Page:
Slides
    • 10:30 AM 11:00 AM
      Coffee break 30m Villi Meeting Room

      Villi Meeting Room

      INFN Laboratori Nazionali di Legnaro

      Viale dell'Università 2 - 35020 LEGNARO PD - Italy
    • 11:00 AM 1:00 PM
      Projects
      Convener: Dr Alain GILLIBERT (CEA/IRFU/SPhN)
      • 11:00 AM
        Probing the structure of exotic nuclei with protons and antiprotons targets 30m
        The study of exotic nuclei has triggered the development of innovative target and detection systems. Protons and antiprotons are unique structure probe. Protons can be used to study the spectroscopy of exotic nuclei via quasi-free scattering reactions. Antiproton annihilation at the nuclear surface can be used to probe neutron/proton density ratio, and therefore characterize halos and skins. The possibility to use a thick proton target coupled to a vertex tracker to increase the luminosity has been successfully realised with the MINOS project. The use of antiprotons to probe the surface of exotic nuclei is the goal of the PUMA project. Both projects will be presented in this talk.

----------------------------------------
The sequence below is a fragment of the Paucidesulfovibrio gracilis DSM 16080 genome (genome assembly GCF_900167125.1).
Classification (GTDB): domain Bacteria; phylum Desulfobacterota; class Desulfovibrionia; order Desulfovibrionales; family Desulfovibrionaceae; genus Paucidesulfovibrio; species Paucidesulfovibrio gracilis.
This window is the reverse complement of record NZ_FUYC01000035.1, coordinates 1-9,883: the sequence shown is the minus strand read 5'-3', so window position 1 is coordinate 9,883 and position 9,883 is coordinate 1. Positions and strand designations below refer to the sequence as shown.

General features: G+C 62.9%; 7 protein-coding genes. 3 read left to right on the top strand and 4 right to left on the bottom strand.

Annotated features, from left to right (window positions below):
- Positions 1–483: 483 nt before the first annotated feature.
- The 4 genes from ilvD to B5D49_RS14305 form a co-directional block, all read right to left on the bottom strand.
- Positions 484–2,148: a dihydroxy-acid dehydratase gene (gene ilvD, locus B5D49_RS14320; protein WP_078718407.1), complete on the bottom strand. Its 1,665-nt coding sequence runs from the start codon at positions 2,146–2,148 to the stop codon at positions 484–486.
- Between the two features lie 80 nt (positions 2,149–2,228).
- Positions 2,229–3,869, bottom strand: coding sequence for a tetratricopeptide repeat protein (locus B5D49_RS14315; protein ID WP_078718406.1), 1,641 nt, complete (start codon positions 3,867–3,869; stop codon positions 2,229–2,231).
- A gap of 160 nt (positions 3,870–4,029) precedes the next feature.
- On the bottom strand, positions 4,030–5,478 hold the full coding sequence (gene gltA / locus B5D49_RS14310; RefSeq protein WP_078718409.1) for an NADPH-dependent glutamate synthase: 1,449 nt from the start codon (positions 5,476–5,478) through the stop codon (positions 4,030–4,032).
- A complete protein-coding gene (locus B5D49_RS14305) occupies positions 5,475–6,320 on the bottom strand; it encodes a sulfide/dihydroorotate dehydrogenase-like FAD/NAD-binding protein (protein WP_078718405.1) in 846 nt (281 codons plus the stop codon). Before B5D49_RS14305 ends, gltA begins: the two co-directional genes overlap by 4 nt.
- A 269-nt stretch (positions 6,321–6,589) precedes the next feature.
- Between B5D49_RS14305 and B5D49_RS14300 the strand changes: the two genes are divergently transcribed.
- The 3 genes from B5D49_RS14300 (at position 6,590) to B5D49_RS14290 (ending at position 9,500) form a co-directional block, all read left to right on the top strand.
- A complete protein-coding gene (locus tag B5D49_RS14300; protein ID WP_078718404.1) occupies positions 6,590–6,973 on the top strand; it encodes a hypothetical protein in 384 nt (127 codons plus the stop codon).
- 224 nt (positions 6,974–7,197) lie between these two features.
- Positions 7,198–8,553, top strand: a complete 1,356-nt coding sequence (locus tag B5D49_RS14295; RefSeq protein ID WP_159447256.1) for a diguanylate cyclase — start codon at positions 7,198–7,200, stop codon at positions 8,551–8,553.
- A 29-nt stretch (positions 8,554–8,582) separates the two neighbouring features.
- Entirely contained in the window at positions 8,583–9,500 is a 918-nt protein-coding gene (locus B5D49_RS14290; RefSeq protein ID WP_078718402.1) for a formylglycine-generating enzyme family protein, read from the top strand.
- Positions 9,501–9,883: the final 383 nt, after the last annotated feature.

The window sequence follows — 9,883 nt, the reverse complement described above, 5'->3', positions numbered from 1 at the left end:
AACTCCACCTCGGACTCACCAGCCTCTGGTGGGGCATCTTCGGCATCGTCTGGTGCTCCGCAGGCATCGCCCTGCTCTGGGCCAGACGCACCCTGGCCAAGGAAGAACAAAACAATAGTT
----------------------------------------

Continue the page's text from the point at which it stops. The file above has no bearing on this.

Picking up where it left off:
Speaker: Dr Anna Corsi (CEA Saclay)
        Slides
      • 11:30 AM
        Investigation of Ceramic based Resistive Plate Chambers for high rate beam environments 30m
        A solution proposed for timing detectors in new high rate beam environments as FAIR, LHC and ILC could be Resistive Plate Chambers (RPC) with semi conductive electrodes. The gas gap between two electrodes amounts to less the 300 µm, to increase the electric field strength up to 100 kV/cm. Different electrode materials are under investigation. RPC prototypes with semi conductive Si3N4/SiC ceramic sheets have been tested with relativistic electrons at the accelerator ELBE (HZDR) where a beam flux of up to 1.5x10Ê5 cm-2 s-1 was used, and with pions at the T10 beam-line (CERN). In both tests a detection efficiency of 98% and sub nanosecond timing resolution was achieved.
        Speaker: Dr Lothar Naumann (Helmholtz-Zentrum Dresden-Rossendorf)
        Slides
      • 12:00 PM
        The NUMEN project at INFN-LNS: R&D activity on new detection technologies 30m